Patriots’ DeflateGate Controversy Could Be Explained By ‘Scientific’ Theory

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January 24, 2015

Update 3:47 p.m.: Bill Belichick denied that the Patriots placed footballs in a heated environment while preparing them.

Tired of DeflateGate? Get used to it. It’s moving in, dirtying up your dishes and emptying out your pantry. Oh, and good news: It hasn’t told you when it’s leaving.

The NFL’s statement on its investigation into the New England Patriots’ under-flated footballs wasn’t particularly revelatory, but it did hint that the process could take a long time. The NFL has plenty of work left to do, considering Patriots quarterback Tom Brady hadn’t been interviewed as recently as Thursday afternoon.

The NFL also said it would speak to other teams as part of its investigation. A league source told NESN.com that if the NFL checks every team, it will find “several” also guilty of having deflated footballs.

NFL regulations state that footballs are delivered to the sideline minutes before kickoff. That means balls can’t be deflated in the locker room after being checked by officials 2 hours and 15 minutes before the game. If a team chooses to deflate footballs on its sideline, it would do so in front of cameras, the media, nearly 69,000 fans, the opposing team, officials and anyone from the NFL standing on the sideline. That seems pretty risky, right? It also would be tremendously difficult for a ball boy to reach into a bag and perfectly deflate 11 footballs by exactly 2 PSI.

So, let’s eliminate this possibility for a moment.

What if the balls deflated on their own?

::insert dramatic noise here::

This theory has been widely negated because the Patriots’ footballs lost pressure, but the Indianapolis Colts’ balls didn’t. The balls are checked at room temperature, and it was 50 degrees with rain storms in Foxboro, Mass., that Sunday night. That’s a significant drop in temperature, but science suggests it’s not enough for a 2 PSI deflation.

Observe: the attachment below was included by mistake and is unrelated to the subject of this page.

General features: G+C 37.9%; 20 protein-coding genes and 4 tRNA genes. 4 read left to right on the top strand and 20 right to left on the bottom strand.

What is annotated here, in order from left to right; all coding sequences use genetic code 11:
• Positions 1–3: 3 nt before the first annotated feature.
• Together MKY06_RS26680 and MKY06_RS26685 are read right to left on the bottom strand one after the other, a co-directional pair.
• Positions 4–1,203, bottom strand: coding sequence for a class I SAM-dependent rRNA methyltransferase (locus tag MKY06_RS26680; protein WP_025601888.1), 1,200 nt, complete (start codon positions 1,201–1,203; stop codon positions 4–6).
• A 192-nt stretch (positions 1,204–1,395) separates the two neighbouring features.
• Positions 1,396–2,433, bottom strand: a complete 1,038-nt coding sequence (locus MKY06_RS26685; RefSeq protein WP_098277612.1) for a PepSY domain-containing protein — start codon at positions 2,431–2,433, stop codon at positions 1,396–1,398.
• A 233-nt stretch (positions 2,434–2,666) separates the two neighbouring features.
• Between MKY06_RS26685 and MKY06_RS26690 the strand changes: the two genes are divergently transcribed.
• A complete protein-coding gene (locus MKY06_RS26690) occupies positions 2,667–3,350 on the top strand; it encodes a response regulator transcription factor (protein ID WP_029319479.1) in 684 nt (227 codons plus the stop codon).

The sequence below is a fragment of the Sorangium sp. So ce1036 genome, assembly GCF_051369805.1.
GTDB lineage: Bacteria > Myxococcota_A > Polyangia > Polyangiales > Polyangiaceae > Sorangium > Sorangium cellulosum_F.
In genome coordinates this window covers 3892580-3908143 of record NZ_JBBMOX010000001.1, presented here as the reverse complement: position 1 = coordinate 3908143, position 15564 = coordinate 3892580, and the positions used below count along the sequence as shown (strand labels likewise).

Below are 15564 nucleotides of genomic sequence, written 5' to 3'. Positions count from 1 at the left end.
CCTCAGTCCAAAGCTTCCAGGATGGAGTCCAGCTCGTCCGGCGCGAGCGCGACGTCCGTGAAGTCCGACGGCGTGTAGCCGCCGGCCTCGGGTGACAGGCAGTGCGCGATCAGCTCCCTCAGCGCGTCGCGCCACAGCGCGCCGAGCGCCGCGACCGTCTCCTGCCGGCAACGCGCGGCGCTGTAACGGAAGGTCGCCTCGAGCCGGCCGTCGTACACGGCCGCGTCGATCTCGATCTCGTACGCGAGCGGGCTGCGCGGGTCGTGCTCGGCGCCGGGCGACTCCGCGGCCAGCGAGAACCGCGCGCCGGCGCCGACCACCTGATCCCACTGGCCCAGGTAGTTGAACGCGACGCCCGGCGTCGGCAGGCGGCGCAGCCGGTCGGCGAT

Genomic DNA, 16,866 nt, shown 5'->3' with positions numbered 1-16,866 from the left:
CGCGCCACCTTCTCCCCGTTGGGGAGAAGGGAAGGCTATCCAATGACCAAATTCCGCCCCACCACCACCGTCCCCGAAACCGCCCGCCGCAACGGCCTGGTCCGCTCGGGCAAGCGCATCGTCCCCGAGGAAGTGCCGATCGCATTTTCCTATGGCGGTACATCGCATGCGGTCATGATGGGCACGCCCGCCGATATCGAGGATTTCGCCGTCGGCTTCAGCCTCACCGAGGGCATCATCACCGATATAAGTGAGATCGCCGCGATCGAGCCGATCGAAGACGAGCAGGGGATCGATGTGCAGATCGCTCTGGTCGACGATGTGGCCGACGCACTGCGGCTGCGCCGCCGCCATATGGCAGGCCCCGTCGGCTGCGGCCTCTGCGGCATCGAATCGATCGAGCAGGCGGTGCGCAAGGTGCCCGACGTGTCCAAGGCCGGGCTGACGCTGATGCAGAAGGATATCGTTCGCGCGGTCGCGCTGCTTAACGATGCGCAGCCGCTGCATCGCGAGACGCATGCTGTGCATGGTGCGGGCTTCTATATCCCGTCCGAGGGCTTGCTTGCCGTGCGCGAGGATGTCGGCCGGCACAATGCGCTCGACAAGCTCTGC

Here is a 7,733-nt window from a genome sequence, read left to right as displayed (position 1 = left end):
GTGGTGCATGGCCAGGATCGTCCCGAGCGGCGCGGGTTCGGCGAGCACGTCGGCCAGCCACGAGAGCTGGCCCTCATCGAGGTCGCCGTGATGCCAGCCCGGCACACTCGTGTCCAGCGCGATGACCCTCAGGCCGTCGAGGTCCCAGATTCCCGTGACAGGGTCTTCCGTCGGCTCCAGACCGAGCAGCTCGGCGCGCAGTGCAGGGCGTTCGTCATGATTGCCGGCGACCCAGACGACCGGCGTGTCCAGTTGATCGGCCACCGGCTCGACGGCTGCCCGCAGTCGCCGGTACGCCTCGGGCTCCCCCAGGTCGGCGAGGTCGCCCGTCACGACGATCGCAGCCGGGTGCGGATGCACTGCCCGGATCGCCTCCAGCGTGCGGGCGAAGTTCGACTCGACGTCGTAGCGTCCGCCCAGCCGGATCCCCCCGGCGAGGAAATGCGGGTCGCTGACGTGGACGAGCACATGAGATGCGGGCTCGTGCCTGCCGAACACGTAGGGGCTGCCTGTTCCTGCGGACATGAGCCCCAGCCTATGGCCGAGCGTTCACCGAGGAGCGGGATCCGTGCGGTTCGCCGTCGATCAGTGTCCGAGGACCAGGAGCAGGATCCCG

The league source suggested to NESN.com that if the Patriots are guilty of deflating footballs, then they used a “scientific” method, since perfectly deflating 11 footballs by 2 PSI on the sideline without being caught is too difficult.

Wait. Football? Science? That sounds like nerd stuff.

The source has heard of inflating footballs in a heated sauna. The team then would have the balls tested and approved in the locker room and bring them to the field at kickoff, when the pressure would drop considerably. A research scientist at the University of Utah explained the sauna theory to USA Today on Friday night.

Would this be considered cheating? Well, probably, because the intention ultimately remains the same: to play with under-inflated footballs. But the footballs are being “tampered” with before being given to the officials, so it technically could be considered part of the “breaking in” process.

Tom Brady reportedly did tell his teammates that he likes his footballs “a certain way” during a team meeting Thursday.

Adam Schefter reported on “SportsCenter” that the NFL is having trouble finding evidence that the Patriots tampered with footballs. A team found heating footballs in a sauna probably could put together a compelling argument that it didn’t know doing so was against any league rules, since it’s not listed in the lengthy rulebook. Only altering footballs after an official check is barred.

Perhaps a team could argue that its quarterback, for one reason or another, likes his footballs heated up before the game, with a little humidity thrown in for good measure, not knowing that the balls deflate once placed outside. Perhaps that team even could be telling the truth.

If the Patriots did use a “scientific” method, then they weren’t ready to admit it was part of their pre-inspection doctoring process Thursday or Friday.

The Patriots have expertly toyed with playing around the rulebook before, but this would be taking it to a sauna-high level.

Thumbnail photo via Charles Krupa/Associated Press

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